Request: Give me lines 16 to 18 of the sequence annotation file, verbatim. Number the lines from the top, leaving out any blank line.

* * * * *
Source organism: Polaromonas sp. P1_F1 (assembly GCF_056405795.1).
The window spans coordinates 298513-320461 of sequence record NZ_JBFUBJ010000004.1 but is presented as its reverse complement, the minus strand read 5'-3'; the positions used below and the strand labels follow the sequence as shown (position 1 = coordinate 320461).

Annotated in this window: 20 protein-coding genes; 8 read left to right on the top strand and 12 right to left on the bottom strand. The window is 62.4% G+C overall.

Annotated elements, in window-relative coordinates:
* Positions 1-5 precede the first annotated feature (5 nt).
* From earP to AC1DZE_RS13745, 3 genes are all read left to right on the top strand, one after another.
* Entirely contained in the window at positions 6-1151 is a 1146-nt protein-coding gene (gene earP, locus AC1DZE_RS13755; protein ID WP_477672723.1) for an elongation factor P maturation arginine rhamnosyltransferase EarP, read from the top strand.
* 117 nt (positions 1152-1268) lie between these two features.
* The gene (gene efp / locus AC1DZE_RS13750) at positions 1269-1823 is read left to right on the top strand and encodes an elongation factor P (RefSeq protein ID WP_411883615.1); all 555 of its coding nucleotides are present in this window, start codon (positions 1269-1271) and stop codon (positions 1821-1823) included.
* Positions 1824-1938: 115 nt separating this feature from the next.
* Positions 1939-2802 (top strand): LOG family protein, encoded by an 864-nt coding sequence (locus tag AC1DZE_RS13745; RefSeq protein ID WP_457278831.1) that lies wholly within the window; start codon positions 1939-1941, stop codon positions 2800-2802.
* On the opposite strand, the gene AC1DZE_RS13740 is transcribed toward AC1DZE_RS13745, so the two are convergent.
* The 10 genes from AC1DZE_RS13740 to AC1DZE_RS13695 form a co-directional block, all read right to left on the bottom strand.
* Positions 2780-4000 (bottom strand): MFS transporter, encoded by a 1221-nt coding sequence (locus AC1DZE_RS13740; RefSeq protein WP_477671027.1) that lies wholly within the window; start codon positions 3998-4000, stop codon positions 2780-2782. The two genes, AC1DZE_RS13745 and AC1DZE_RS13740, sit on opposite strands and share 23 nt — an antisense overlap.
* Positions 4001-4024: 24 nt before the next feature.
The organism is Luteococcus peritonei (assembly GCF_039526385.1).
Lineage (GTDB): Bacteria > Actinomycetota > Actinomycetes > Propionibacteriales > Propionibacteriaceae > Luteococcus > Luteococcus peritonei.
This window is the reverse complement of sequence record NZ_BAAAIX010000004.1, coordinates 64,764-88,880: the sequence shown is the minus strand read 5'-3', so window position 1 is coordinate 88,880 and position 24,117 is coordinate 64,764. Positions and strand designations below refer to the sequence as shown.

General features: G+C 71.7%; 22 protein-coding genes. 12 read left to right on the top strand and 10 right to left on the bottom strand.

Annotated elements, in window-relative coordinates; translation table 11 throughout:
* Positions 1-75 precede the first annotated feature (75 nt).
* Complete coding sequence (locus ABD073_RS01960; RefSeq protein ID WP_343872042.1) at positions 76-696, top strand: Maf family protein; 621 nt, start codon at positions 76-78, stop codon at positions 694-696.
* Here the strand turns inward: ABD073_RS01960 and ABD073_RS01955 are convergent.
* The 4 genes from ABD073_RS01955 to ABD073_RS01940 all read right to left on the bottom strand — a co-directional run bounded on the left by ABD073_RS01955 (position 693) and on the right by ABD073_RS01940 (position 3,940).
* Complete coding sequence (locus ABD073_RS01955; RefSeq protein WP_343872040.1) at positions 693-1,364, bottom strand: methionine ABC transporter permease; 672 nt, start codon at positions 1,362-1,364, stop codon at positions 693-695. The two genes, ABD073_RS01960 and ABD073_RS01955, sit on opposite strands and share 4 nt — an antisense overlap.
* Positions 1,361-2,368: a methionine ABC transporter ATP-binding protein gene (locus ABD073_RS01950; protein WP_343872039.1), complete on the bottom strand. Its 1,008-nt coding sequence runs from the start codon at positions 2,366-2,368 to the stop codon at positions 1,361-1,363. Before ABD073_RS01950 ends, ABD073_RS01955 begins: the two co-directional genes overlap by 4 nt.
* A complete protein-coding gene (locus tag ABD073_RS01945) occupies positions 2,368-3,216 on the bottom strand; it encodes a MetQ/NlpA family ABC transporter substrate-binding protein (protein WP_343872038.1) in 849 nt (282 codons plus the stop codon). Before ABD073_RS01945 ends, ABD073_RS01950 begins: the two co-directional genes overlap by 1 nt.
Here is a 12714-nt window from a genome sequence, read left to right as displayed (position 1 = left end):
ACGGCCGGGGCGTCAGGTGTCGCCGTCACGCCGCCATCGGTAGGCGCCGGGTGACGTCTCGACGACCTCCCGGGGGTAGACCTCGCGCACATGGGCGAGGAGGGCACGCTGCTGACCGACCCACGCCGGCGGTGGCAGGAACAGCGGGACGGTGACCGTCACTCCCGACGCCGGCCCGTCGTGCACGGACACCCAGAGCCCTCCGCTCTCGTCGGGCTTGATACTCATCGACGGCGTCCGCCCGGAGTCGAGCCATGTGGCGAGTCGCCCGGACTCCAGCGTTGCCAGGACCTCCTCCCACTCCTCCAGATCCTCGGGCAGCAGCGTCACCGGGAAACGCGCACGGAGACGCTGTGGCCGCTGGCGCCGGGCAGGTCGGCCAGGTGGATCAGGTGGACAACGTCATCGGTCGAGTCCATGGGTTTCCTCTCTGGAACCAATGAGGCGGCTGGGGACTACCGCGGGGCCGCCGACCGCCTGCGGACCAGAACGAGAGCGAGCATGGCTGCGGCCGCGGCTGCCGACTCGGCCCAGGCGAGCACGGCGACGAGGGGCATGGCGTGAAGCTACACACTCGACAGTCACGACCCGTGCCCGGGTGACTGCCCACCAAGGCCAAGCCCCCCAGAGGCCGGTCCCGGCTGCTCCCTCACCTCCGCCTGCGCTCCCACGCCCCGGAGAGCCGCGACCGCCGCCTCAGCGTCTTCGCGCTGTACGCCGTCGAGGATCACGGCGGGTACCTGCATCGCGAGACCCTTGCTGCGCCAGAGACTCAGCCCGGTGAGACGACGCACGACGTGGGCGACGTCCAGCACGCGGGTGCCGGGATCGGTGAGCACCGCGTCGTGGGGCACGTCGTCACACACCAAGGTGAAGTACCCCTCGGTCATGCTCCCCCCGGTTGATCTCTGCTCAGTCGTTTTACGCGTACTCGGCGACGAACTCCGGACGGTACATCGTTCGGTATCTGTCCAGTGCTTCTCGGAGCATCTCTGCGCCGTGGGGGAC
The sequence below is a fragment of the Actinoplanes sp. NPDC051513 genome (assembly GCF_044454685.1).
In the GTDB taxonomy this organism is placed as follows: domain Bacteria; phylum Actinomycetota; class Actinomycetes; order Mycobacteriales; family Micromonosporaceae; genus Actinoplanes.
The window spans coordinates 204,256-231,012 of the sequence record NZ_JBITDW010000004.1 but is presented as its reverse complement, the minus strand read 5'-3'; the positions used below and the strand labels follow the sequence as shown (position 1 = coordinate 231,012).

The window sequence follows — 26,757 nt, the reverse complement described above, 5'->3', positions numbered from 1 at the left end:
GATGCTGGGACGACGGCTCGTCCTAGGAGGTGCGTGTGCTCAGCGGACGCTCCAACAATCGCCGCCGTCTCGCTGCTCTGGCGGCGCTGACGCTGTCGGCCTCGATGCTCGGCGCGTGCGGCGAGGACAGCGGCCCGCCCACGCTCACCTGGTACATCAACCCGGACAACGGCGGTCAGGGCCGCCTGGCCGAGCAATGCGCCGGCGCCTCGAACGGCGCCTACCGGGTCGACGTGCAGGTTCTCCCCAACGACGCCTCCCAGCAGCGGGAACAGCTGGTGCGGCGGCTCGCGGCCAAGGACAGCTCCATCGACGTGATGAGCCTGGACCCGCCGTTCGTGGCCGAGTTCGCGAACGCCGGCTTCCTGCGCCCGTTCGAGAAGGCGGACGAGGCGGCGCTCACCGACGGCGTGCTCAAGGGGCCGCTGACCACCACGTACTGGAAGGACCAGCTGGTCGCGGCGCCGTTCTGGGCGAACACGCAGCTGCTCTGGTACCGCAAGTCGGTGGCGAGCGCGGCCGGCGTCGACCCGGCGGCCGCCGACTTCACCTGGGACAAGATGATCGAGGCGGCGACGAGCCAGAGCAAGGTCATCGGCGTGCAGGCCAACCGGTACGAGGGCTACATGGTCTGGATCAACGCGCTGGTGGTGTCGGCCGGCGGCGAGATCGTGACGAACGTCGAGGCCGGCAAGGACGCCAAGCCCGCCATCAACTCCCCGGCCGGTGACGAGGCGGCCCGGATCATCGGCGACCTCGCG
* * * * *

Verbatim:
The organism is Luteococcus peritonei (assembly GCF_039526385.1).
Lineage (GTDB): Bacteria > Actinomycetota > Actinomycetes > Propionibacteriales > Propionibacteriaceae > Luteococcus > Luteococcus peritonei.
This window is the reverse complement of sequence record NZ_BAAAIX010000004.1, coordinates 64,764-88,880: the sequence shown is the minus strand read 5'-3', so window position 1 is coordinate 88,880 and position 24,117 is coordinate 64,764. Positions and strand designations below refer to the sequence as shown.